But as long as the stuff was there, the White Sox would be OK with any issues that accompanied the performance. Rodon began to alleviate those concerns immediately when he earned a called strike on the game’s first pitch with a 93-mph fastball to Brett Gardner. Featuring a four-seamer with an absurd amount of movement and a nasty slider he struggled to control, Rodon checked all the boxes the White Sox hoped for from a pitcher they believe will be a frontline starter for years to come. Rodon also was pleased by how he felt before, during and after the contest.

“I was pretty excited,” Rodon said. “I was going a little fast in the first. But it was good to be out there. Next time out, it’ll hopefully be a little better. Arm feels good, body feels good, all you can ask for.”

Well, it’s not ALL you can ask for, but it’s pretty damn good out of the gate given how slow Rodon’s return took. His four-seam fastball averaged 94.9 mph according to BrooksBaseball.Net and touched 97 mph. His two-seamer averaged 94.4 mph and touched 95. And his slider, though he couldn’t control it, nor locate it for a strike, averaged 86 mph.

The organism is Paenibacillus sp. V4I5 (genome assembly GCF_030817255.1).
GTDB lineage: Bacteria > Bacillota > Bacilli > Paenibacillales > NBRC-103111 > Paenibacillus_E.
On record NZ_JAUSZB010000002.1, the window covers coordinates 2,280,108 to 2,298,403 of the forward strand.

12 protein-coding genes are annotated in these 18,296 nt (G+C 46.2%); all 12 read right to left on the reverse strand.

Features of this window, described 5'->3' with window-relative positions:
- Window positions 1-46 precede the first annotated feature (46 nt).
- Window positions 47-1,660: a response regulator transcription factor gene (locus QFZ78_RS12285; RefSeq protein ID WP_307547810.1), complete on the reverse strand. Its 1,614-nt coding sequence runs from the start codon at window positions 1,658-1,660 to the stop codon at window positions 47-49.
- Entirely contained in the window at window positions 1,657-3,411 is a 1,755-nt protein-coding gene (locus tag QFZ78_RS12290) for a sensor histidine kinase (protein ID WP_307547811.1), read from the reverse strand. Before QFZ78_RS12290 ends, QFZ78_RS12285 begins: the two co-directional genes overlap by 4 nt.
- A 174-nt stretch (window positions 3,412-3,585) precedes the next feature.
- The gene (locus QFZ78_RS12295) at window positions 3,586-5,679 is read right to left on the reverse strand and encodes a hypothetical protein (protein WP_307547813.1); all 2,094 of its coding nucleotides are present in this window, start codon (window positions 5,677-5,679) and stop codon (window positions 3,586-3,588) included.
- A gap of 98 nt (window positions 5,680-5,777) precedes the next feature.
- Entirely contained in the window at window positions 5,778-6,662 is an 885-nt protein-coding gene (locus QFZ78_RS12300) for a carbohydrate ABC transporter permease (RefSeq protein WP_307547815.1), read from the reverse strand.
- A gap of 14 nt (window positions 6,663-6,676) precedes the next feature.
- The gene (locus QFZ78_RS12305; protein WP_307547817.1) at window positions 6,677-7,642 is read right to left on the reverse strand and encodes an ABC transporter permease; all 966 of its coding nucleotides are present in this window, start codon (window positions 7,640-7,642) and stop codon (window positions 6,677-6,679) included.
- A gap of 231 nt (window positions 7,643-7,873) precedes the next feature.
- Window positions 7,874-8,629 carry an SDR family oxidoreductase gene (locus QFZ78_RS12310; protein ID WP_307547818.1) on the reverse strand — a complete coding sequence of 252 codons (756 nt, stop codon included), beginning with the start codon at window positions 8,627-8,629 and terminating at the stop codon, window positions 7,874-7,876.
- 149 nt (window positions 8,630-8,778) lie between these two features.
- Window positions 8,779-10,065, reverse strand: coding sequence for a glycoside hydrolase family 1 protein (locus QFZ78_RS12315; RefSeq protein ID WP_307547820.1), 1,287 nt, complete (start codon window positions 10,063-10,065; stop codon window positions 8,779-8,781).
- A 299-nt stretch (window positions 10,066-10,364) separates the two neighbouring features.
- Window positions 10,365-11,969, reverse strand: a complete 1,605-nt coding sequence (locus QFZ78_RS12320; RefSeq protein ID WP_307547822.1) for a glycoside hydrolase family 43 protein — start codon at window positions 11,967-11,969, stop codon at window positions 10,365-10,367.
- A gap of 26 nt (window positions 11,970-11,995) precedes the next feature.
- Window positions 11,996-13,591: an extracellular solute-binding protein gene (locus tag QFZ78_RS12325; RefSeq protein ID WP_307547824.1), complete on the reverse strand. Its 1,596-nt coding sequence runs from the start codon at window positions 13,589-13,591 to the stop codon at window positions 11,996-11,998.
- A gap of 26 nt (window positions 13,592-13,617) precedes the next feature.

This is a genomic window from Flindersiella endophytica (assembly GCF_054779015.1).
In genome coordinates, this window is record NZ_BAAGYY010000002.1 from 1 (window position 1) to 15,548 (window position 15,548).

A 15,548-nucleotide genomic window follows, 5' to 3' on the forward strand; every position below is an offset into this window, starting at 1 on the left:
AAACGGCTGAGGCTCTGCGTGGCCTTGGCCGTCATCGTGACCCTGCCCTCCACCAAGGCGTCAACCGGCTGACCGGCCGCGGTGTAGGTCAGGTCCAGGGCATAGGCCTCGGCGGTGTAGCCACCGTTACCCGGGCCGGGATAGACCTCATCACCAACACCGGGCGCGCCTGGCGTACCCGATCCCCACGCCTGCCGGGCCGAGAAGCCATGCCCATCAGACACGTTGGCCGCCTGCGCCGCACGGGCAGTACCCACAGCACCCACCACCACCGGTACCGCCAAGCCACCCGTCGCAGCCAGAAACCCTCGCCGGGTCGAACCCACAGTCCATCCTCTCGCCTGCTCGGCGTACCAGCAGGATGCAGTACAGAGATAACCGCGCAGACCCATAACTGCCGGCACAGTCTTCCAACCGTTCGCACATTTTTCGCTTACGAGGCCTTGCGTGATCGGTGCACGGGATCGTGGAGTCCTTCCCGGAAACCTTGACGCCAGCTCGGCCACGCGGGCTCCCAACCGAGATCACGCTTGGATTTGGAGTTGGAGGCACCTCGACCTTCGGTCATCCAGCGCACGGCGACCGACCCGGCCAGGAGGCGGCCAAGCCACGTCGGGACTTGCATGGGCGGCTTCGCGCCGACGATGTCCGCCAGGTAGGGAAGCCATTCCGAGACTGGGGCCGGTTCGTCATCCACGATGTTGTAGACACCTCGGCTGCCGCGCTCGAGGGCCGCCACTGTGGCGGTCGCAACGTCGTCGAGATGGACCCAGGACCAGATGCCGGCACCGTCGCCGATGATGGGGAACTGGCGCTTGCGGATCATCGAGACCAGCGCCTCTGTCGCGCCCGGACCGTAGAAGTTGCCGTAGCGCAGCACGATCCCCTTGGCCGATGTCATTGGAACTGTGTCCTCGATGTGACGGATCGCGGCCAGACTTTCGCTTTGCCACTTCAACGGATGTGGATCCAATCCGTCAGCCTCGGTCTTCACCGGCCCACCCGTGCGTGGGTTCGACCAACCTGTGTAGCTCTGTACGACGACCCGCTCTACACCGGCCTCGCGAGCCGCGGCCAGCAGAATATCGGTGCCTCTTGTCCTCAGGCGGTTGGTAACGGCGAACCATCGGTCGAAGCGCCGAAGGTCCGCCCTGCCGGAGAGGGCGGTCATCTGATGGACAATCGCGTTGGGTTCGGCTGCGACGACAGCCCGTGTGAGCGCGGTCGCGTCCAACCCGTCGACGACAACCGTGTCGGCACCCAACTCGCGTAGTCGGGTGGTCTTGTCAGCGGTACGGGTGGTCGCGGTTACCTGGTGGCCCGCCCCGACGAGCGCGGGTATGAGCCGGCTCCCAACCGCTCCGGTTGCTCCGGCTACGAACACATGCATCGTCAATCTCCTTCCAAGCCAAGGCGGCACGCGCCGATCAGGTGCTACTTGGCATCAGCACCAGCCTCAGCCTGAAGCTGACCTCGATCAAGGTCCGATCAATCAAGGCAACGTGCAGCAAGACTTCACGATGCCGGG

“You could see (Omar Narvaez) going over to try to catch some balls that were having tremendous run,” Renteria said. “That's (Rodon). He's got some tremendous life, he's just trying to harness it the best that he can and being able to execute where he wants to get as many strikes as possible.”

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The strikes were about the only thing Rodon didn’t bring with him. He walked Gardner to start the game and issued two more free passes after a Tim Anderson error allowed a run to score and extended the first inning. Rodon threw 37 pitches in the first, only 15 for strikes.

He also reached a full count to each of the batters he faced in the second inning. Rodon walked two more with two outs in the third inning after he’d retired six batters in a row.

And there were those pesky first-inning wild pitches that resembled something out of ‘Bull Durham.’

But all in all, Rodon and the White Sox ultimately saw enough in the first outing to be pleased.

“Great stuff, great life, but the goal is to put it in the zone and let them swing it to get guys out early,” Rodon said. “That’s not what happened. I’ll get back to that.”

“It’s a tough loss, but it’s better to be with the guys out on the field grinding than sitting on the couch and watching, for sure.”